16 Oct Amazon Releases New Devices, Drops Prices
A few days ago the Internet sales portal Amazon released a line of new Fire tablets, which are destined to redesign the pricing strategies of the competition and put the Amazon owned brand in the lead regarding affordable pricing policies. The internet sales giant, which was founded in 1994, was creating new market strategies with the home delivery system and eBook technology pioneering, furthermore the Audiobook releases, the app store, but also the recent Amazon Prime subscriber concept. Ever since the first Kindle Fire was released, Amazon tablets were priced to go, despite proper specs. Now the new line of Fire tablets pushes the envelope even further, where the lowest priced tablet device already goes for £49.99.
Besides the already available Fire HD 6, Amazon will offer, starting with September 30th, four new Fire tablets that will range in price from the aforementioned £49.99 to £169.99. The Amazon Fire is a seven inch IPS display tablet, resolution 1024 x 600 at 171 ppi with a quad-core 1.3 GHz processor and acceptable front and back cameras. There is only 8 GB of storage, but can be expanded with microSD cards. The Fire HD 6 has a 6” screen at 1280 x 800/252 ppi, quad-core 1.5 GHz processor, 8/16 GB storage, no microSD card. The Fire HD 8 and 10 have a screen resolution of 1280 x 800, whereby the pixel density is 189 ppi or 149 ppi respectively; integrated storage in former 8/16 GB, latter 16/32 GB, processor is the same as in Fire HD 6.
The integrated Fire OS 5 called “Bellini” is based on Android, but customized into the oblivion. The point being that it is “built from the ground up with entertainment in mind” makes no sense, moreover the customization seems to be rooted in the attempt to keep the proprietary content copy and copyright protected.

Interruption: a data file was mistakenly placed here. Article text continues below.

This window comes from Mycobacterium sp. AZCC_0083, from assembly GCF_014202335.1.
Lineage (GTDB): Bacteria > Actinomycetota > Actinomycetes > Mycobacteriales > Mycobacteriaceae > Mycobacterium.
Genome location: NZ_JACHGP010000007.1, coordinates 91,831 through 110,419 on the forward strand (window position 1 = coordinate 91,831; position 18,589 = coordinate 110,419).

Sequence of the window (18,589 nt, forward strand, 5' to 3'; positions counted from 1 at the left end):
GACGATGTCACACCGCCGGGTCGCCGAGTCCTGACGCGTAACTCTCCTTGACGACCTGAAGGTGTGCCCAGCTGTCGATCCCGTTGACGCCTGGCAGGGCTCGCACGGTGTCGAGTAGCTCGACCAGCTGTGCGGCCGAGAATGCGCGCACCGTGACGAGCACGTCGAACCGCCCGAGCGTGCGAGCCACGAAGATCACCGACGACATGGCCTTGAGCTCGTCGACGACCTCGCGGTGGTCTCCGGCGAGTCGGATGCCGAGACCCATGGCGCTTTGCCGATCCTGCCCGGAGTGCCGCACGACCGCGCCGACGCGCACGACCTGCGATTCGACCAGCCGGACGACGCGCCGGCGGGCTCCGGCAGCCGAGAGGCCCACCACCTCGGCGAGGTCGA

Also new is the Fire Kids Edition, which is actually the Fire 7” tablet with a blue kid-proof case and a 2 year worry-free guarantee, which promises free replacement of the tablet, should your kid break it.
Granted, the tablets are not really special, despite Foxconn manufacture and robust built quality. The processing power is not enough for a contemporary tablet, the RAM is not even noted, which means it is below average, the display quality is also sub-par, but that seems not to be the point. The point here is that the Fire tablet is a dedicated Amazon interface, rather than a multi-purpose tablet, where you can enjoy your Amazon content, just as you did your book content on your Kindle. It is a middle-thing between an eBook reader and a tablet and nothing more, but for a truly low price and with some exceptional, Amazon based and dedicated features.
You can always purchase a top of the line tablet and install the Amazon/Kindle app on it, getting the same benefits, but then you have your main tablet device dedicated to Amazon Prime. The Amazon Fire is meant to be your “other” device, which you use for Amazon content exclusively and should be viewed as such. In that manner, it is an exceptional and daring concept, which just may prove to be the best thing Amazon ever did.